January 12, 2021

Researchers Identify Seasonal Peaks for Foodborne Illness Outbreaks

A new study in the American Society for Nutrition has identified seasonal peaks for foodborne illness outbreaks using a newly developed approach. The researchers hope that this information could be used to “optimize the timing and location of food inspections.”

Ryan B. Simpson, doctoral candidate at Tufts University Friedman School of Nutrition Science and policy said in a statement, “We rely upon food producers, distributors and retailers to keep food safe in fields, grocery stores and restaurants. A lapse in food safety practices during any step in the food delivery and supply chain can jeopardize human health, waste food resources and threaten the national food economy.”

If government agencies and the healthcare industry know the patterns for each pathogen and state, an optimized schedule for food safety inspections could be created, according to the research.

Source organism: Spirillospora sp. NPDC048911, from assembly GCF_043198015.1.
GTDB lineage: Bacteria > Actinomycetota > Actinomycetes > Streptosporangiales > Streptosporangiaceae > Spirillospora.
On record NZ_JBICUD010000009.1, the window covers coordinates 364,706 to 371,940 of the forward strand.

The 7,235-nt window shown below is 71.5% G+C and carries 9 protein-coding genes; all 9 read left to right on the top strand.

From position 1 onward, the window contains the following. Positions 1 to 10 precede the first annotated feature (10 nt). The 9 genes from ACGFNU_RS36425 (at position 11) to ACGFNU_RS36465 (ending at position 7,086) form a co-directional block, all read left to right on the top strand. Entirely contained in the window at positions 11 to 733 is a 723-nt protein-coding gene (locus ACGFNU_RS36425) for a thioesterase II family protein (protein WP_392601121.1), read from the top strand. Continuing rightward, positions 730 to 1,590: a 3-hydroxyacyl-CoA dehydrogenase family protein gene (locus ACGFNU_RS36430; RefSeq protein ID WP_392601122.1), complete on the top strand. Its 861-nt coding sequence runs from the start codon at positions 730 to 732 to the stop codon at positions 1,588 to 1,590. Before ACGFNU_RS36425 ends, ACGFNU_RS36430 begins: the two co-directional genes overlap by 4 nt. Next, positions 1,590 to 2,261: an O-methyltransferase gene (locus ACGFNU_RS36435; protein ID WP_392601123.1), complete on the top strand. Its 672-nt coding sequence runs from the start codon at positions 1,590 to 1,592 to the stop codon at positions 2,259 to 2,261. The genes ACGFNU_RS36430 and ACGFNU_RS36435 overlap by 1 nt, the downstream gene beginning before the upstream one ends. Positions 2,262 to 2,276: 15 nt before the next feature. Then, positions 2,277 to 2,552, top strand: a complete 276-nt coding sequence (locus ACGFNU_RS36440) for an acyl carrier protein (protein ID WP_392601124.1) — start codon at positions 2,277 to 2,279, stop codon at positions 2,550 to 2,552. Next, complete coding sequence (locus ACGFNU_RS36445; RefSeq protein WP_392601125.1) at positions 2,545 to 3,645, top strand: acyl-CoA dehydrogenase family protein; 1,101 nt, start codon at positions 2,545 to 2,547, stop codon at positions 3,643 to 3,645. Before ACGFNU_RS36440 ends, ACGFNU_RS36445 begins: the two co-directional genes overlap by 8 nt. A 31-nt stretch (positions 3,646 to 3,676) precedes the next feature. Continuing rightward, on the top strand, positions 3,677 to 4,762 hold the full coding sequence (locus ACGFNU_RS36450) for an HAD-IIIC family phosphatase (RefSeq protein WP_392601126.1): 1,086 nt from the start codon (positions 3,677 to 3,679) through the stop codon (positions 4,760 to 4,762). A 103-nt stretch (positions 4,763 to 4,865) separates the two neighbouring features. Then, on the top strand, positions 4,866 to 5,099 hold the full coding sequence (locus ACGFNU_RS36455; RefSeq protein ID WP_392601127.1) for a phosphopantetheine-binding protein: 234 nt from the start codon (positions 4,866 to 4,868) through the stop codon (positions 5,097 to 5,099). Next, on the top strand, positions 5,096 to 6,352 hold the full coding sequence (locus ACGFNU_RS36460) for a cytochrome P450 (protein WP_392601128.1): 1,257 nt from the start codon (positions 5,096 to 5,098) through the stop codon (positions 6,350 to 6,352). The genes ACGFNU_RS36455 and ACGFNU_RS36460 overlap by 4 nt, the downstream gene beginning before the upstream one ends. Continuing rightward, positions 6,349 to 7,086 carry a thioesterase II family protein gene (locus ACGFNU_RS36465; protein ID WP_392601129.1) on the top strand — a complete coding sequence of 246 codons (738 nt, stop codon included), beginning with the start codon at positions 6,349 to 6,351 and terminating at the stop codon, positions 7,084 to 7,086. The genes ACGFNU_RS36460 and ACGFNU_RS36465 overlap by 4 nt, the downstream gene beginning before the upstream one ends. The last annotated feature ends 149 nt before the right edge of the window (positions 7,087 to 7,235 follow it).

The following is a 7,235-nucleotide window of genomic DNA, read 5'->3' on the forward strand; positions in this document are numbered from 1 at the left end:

The new analysis will be presented as part of Nutrition 2020 Live Online, which is a virtual conference hosted by the American Society for Nutrition. The research was conducted under the supervision of Elena N. Naumova, who is Chair of the Department of Nutritional Epidemiology and Data Sciences at Tufts University Friedman School of Nutrition Science and Policy.

The researchers found that although seasonal peaks for foodborne illness occur in July every year, food recalls linked to those illnesses are usually delayed by 1 to 2 months, peaking from mid-August through mid-September every year. These findings were consistent across all of the states and pathogens the researchers examined.

The researchers next want to refine their analysis by looking at specific foods that are linked to outbreaks. And they want to look at the relationships between outbreaks for pathogens with food preparation practices.

Simpson added, “Our future research will provide valuable information that could help refine existing food safety policies while also aiding food producers, distributors and retailers in preventing or mitigating foodborne outbreaks.”

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